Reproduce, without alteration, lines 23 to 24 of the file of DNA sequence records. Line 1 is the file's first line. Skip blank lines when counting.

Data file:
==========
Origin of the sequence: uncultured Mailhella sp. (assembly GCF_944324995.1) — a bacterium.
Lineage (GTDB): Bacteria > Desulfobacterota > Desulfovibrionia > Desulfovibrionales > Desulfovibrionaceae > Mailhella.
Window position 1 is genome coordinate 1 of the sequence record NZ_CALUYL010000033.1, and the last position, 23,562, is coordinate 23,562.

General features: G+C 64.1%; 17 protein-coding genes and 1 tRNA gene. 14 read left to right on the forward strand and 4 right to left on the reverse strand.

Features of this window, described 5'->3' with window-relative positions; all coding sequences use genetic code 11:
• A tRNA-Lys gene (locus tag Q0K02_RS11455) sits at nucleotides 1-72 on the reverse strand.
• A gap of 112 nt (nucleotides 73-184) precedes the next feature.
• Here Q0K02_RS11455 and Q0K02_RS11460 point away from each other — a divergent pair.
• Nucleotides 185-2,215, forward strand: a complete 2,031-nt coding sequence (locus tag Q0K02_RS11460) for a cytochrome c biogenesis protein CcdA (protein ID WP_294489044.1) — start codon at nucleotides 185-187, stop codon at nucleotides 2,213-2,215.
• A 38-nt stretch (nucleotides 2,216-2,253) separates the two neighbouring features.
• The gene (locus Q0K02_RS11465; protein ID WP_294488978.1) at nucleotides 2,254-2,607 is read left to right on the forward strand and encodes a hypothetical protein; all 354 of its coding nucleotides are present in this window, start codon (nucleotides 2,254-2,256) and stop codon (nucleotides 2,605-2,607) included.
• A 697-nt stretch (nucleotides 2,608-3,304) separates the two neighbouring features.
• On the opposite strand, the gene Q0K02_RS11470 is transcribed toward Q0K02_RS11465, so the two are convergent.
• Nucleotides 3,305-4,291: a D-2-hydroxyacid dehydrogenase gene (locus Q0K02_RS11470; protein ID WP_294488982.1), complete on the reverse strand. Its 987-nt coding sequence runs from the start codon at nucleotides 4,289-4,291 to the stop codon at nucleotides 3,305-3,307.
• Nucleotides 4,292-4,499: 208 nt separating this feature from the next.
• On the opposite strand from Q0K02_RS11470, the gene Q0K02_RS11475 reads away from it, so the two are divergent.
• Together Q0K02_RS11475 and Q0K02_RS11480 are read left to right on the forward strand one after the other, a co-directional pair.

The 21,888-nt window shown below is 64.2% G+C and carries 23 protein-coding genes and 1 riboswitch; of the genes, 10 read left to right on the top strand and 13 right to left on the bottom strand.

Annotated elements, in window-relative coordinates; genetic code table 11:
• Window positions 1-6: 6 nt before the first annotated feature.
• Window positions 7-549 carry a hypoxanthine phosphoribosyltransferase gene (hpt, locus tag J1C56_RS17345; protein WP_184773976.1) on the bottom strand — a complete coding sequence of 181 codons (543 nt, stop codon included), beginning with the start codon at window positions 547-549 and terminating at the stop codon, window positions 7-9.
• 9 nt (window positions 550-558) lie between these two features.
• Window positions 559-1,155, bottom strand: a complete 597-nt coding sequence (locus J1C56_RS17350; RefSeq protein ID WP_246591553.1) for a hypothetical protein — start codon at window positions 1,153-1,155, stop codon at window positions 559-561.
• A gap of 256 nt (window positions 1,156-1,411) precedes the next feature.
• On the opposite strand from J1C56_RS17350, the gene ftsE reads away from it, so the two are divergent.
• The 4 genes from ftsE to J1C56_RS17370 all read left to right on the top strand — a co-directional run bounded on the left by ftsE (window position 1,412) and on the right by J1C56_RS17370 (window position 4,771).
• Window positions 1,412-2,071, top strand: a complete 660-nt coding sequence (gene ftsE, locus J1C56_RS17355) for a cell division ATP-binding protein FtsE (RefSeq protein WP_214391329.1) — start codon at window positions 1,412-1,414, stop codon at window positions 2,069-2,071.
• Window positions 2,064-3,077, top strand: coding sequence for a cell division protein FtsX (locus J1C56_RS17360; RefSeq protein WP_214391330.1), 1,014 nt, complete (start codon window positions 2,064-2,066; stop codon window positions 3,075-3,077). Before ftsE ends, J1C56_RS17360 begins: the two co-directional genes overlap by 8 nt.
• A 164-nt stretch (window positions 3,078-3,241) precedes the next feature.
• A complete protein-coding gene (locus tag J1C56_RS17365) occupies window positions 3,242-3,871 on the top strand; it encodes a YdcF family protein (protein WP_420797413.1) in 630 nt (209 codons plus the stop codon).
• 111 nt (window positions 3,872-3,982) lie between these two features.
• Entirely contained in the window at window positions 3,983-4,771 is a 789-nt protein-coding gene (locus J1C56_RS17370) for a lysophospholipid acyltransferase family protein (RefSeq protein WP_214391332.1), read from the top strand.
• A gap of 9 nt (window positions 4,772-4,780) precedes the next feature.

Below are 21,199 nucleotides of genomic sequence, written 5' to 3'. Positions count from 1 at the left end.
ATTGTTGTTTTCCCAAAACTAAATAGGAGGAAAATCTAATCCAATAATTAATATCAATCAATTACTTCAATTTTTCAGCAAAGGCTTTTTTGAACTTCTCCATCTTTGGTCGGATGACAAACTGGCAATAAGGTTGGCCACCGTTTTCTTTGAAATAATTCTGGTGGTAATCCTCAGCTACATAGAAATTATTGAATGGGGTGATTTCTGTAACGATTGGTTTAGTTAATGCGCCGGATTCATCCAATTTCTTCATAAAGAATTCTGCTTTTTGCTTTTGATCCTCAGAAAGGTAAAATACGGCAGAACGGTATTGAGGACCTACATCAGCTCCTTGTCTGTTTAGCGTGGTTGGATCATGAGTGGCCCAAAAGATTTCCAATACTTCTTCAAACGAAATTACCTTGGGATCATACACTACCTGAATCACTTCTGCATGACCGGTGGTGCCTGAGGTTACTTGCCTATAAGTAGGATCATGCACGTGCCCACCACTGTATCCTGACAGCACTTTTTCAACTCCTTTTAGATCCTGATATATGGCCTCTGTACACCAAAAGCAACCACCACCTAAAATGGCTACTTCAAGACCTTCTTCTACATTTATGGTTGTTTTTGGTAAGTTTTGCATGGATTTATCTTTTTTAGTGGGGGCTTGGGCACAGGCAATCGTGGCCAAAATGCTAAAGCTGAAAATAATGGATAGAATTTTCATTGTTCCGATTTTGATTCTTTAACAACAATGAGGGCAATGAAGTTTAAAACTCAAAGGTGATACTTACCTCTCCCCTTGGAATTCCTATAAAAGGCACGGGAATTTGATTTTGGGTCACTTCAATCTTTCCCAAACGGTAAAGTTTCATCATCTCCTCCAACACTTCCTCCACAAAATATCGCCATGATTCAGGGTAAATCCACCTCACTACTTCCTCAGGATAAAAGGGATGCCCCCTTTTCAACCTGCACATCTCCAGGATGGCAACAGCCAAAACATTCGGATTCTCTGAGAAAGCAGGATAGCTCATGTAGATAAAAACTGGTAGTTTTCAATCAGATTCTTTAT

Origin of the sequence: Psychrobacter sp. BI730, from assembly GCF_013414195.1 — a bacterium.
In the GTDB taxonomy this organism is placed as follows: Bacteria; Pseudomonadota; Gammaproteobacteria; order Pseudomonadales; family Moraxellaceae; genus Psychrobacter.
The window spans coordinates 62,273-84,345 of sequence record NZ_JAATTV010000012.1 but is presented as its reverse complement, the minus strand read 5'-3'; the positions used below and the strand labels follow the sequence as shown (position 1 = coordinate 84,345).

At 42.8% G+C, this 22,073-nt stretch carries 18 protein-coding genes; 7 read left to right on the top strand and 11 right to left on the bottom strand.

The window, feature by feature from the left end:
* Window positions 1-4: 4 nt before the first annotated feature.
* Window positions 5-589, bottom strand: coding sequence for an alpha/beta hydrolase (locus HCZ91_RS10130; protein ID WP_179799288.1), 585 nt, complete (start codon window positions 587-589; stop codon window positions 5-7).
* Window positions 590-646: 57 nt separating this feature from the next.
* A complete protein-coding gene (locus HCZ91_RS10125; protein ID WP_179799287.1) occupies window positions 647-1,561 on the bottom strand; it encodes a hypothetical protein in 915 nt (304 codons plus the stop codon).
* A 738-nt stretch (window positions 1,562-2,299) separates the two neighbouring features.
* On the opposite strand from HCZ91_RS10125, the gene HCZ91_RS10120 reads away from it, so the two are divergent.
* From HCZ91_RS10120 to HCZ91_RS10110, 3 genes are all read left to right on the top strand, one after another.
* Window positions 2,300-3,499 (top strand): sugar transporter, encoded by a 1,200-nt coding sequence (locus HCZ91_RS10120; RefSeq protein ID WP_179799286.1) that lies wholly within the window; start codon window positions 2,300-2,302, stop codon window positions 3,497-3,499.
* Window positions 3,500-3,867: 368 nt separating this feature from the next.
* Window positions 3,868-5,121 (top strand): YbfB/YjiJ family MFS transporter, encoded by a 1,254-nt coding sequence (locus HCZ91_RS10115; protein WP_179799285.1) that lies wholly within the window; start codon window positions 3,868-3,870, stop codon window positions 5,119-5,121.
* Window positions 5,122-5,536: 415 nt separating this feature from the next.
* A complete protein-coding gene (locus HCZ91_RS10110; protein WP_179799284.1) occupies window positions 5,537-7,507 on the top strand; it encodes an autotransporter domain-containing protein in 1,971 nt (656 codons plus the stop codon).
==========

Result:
• Window positions 559-1,155, bottom strand: a complete 597-nt coding sequence (locus J1C56_RS17350; RefSeq protein ID WP_246591553.1) for a hypothetical protein — start codon at window positions 1,153-1,155, stop codon at window positions 559-561.
• A gap of 256 nt (window positions 1,156-1,411) precedes the next feature.